To say we were “keen” would be an understatement, on the first lap my mate washed out on a high speed sweeper wrapping the handlebars onto the tank of the YZ and taking most of the bark off his forearm. I went one better than him, after just one sighting lap I opened up the throttle on the old TT and let her rip. The track owners’ son and a couple of mates had just finished rebuilding the track and were sitting on the tractor having a yarn, beside them was a freshly built six foot high mound. Now this mound wasn’t meant to be a jump as it had no landing ramp, I assume it was meant to be rolled. Anyway at the time I must have imagined it was a table top or something because with an adrenalin fuelled rush of blood I hit that thing full noise in third on the old TT and launched into the lower ionosphere.
We all know that butterfly feeling in the stomach when we hit a jump too fast. I remember looking down at the tractor roof and the slack jaws below me, and then the big girl came down like the flightless pig it was with a valve bouncing, over-revving, tooth rattling whump! A six inch divot was gouged into the rock hard clay by the engine cases and the front hub exploded on impact. I wobbled to a stop and waited for the numbness to leave my feet as old mate picked up his jaw and came running up. He made various noises of disbelief and then asked if I was going to do it again?!?
The big night finally arrived and we rocked up to the pit event in the old brumby ute with the fat ass of the TT hanging out the back. With a new front hub and stripped of all road going gear it was fully worked with a front number plate made from the lid of an ice cream container I’d scavenged from behind the college kitchen. My allocated racing number 5 adorned it in big custom painted letters (I must have been the fifth competitor to send my entry in). Boy it looked trick!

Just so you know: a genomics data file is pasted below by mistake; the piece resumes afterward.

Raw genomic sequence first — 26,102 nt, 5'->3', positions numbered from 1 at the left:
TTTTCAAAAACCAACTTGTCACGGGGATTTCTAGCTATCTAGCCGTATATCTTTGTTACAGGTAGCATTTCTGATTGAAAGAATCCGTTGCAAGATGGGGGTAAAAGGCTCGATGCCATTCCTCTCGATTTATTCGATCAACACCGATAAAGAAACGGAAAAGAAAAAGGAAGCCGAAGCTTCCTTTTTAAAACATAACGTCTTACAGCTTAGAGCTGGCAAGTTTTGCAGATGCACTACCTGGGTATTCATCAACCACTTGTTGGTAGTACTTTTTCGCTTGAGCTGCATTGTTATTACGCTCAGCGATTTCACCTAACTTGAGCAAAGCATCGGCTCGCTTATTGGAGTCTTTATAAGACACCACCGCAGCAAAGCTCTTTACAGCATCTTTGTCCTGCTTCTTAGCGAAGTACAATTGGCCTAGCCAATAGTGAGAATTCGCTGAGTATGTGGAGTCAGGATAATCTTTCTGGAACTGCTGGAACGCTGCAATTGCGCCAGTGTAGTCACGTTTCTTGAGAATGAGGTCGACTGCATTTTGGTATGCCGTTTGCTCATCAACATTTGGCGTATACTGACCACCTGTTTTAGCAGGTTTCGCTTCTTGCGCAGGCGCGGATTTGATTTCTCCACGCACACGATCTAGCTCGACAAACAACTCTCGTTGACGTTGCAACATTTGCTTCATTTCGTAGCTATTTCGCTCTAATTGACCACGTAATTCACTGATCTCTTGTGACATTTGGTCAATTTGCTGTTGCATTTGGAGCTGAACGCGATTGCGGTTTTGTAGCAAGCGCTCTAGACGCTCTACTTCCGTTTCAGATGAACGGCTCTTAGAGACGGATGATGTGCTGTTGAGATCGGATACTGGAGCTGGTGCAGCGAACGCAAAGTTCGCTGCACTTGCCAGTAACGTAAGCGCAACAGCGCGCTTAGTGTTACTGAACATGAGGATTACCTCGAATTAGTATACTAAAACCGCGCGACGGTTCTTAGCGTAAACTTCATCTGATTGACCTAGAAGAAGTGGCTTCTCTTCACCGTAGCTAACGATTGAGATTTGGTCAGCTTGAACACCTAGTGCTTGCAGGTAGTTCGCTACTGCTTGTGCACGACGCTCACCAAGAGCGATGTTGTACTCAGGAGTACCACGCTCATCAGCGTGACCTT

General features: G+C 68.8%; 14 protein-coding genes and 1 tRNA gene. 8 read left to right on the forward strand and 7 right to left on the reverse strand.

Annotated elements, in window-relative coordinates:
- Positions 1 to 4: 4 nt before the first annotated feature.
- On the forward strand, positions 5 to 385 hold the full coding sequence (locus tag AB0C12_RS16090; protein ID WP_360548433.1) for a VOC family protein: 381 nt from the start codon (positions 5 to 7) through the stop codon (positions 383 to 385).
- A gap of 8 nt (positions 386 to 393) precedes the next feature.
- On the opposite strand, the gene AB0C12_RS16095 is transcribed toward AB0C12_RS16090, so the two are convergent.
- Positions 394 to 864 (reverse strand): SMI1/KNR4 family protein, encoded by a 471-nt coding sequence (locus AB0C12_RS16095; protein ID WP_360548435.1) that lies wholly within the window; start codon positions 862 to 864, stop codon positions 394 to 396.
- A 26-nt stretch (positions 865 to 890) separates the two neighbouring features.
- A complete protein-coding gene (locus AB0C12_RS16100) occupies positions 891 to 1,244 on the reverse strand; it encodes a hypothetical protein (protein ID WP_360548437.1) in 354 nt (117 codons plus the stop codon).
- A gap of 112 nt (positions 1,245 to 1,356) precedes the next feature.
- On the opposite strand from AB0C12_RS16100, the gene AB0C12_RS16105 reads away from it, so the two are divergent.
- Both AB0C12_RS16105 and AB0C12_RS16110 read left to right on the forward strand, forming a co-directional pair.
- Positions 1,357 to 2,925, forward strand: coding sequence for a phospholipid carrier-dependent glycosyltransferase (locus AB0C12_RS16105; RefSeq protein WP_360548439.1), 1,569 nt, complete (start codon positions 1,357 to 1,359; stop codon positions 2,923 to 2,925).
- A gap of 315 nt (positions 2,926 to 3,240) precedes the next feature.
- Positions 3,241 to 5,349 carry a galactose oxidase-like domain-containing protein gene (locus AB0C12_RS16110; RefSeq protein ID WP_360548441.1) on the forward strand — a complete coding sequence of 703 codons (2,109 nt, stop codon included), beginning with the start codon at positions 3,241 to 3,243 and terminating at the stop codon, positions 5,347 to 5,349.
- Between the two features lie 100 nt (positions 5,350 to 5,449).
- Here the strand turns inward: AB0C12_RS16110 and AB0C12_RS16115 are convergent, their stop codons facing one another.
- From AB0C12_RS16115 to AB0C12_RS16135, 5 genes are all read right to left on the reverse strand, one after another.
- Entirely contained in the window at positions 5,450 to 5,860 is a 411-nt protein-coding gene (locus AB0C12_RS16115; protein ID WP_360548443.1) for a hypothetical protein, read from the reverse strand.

Thirty one riders were entered in the support class so there were two qualifiers, I was in the second qualifier and on the gate the drone of my weapon couldn’t be heard over the scream of two strokes. Down goes the gate and by the end of the start the TT was a good five metres behind the pack. As the pack swept into the first corner and drifted wide I snuck around the inside and come out in third place! I’m sure the TT and I got the biggest cheers of the night from the crowd as the big TT wallowed around the track; a Mexican wave of rubbish, beer and small children were being tossed into the air we rode past.
Five laps later and I had qualified for the main. Two riders had got by, both of them over double jumps which the big girl just didn’t have the guts to launch over. The first turn of the main event didn’t go as well and after ten laps and a small off I was relegated me to just outside the top ten, but you know what? I didn’t care! The scoffers had been silenced and in the face of adversity my old TT and I had shone brightly, if briefly. I still wonder what people thought of it all when they saw that old TT wallowing around the track, it would be nice to one day meet someone who was there that night. It is one of my very few tales of glory and is something I can always look back on and treasure. What is your tale?